quondam


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quon·dam

 (kwŏn′dəm, -dăm′)
adj.
That once was; former: "the quondam drunkard, now perfectly sober" (Bret Harte).

[Latin, from quom, when; see kwo- in Indo-European roots.]

quondam

(ˈkwɒndæm)
adj
(prenominal) of an earlier time; former: her quondam lover.
[C16: from Latin adv: formerly]

quon•dam

(ˈkwɒn dəm, -dæm)

adj.
former; onetime.
[1580–90; < Latin]

quondam

A Latin term meaning that once was.
ThesaurusAntonymsRelated WordsSynonymsLegend:
Adj.1.quondam - belonging to some prior time; "erstwhile friend"; "our former glory"; "the once capital of the state"; "her quondam lover"
past - earlier than the present time; no longer current; "time past"; "his youth is past"; "this past Thursday"; "the past year"

quondam

adjective
Having been such previously:
Translations

quondam

(archaic) [ˈkwɒndæm] ADJantiguo

quondam

adj (liter)ehemalig, früher; his quondam wifeweiland seine Gattin (obs)
References in classic literature ?
Nay, but,'' said the Knight, who seemed to take a pleasure in provoking his quondam host,
Twas Arthur-a-Bland, the knight's quondam esquire, who brought the tidings, and Robin's face brightened as he heard it.
The animal itself was a peaceful and well-behaved as that father of all picture-wolves, Red Riding Hood's quondam friend, whilst moving her confidence in masquerade.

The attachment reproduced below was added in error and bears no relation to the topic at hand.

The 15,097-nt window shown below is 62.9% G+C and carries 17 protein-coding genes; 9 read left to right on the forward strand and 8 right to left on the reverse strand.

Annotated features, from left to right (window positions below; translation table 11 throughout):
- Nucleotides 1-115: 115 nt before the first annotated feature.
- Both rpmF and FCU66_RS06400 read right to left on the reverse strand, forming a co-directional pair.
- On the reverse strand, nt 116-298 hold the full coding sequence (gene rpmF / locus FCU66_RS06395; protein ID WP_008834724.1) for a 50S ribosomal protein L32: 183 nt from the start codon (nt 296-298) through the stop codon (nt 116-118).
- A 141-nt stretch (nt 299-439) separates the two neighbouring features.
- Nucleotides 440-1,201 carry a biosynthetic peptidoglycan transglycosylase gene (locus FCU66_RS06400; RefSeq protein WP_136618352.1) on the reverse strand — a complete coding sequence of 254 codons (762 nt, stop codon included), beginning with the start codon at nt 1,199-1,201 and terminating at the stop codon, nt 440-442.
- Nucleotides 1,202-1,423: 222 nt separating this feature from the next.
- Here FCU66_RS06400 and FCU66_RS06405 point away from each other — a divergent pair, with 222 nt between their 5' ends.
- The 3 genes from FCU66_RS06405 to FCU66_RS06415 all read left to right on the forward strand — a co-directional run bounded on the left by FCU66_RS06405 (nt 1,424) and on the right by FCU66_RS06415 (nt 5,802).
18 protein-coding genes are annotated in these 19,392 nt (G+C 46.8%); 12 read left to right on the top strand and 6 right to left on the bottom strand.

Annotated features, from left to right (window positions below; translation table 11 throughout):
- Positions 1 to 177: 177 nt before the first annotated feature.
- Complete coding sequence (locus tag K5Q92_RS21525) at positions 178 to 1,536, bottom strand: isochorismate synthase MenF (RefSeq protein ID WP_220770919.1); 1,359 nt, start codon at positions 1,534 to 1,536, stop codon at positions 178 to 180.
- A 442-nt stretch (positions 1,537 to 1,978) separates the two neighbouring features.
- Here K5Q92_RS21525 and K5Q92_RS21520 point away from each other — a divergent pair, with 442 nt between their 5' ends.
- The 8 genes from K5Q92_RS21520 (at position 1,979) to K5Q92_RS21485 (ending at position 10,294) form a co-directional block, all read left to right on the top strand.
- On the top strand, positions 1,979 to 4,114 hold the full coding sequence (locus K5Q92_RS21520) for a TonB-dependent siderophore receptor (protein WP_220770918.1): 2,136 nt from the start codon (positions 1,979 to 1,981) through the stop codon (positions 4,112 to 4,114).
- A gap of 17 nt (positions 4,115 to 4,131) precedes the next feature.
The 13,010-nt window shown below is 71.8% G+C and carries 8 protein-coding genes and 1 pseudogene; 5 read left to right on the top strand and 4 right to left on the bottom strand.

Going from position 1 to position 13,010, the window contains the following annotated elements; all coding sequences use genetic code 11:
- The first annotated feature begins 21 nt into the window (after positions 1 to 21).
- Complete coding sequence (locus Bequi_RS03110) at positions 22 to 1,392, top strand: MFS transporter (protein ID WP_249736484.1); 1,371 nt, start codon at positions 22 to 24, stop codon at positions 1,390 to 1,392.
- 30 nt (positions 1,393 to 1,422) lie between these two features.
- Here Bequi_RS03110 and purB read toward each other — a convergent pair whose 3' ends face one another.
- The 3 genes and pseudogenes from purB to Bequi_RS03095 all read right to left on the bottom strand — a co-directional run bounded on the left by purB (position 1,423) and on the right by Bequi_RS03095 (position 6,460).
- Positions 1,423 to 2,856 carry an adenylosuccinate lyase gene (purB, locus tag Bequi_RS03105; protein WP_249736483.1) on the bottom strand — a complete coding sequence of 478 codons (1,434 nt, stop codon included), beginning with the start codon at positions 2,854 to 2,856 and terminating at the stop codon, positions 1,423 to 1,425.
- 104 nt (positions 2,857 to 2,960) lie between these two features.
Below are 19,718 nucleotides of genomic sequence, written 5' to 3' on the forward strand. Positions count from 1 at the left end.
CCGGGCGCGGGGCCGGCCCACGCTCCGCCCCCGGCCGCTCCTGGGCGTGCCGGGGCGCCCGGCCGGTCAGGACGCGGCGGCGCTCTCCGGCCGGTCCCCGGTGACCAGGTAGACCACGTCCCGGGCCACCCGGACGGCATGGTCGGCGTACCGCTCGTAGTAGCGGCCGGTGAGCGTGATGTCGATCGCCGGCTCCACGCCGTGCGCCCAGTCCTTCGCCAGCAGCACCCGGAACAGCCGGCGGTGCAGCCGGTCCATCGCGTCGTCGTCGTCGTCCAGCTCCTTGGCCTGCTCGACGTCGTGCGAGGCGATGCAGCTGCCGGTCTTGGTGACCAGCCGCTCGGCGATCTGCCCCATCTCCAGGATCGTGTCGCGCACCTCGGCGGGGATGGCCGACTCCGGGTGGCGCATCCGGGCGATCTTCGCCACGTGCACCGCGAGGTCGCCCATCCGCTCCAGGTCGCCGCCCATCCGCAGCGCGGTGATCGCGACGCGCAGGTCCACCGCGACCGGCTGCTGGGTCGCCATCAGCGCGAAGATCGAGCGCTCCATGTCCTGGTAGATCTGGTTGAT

It was Arapooish, the quondam friend of Rose the outlaw, and one whom we have already mentioned as being anxious to promote a friendly intercourse between his tribe and the white men.
Stuart on the subject of the pet horse, they journeyed very harmoniously together; though now and then, the Snake would regard his quondam steed with a wistful eye.
I cannot feel friendly toward my quondam fellow-American, Napoleon III.
Nay, my father," answered our quondam servant, who now, clad as he was in the full panoply of savage war, looked every inch a warrior king, "do thou speak, and let me, who am but a child in wisdom beside thee, hearken to thy words.
She found it hard to make up her mind concerning this quondam acquaintance of her deceased friend.
The world of tape measures and calico counters seemed so far away; the interior of his quondam lodgings in a by-street of Islington, so unfamiliar and impossible.
Daughtry began, but was ignored by his quondam friend, who was saying to Doctor Masters:
The employers' associations, that had helped the captains of industry to tear and rend labor, were now torn and rent by their quondam allies.
They were no sooner gone, than Miss Squeers fulfilled the prediction of her quondam friend by giving vent to a most copious burst of tears, and uttering various dismal lamentations and incoherent words.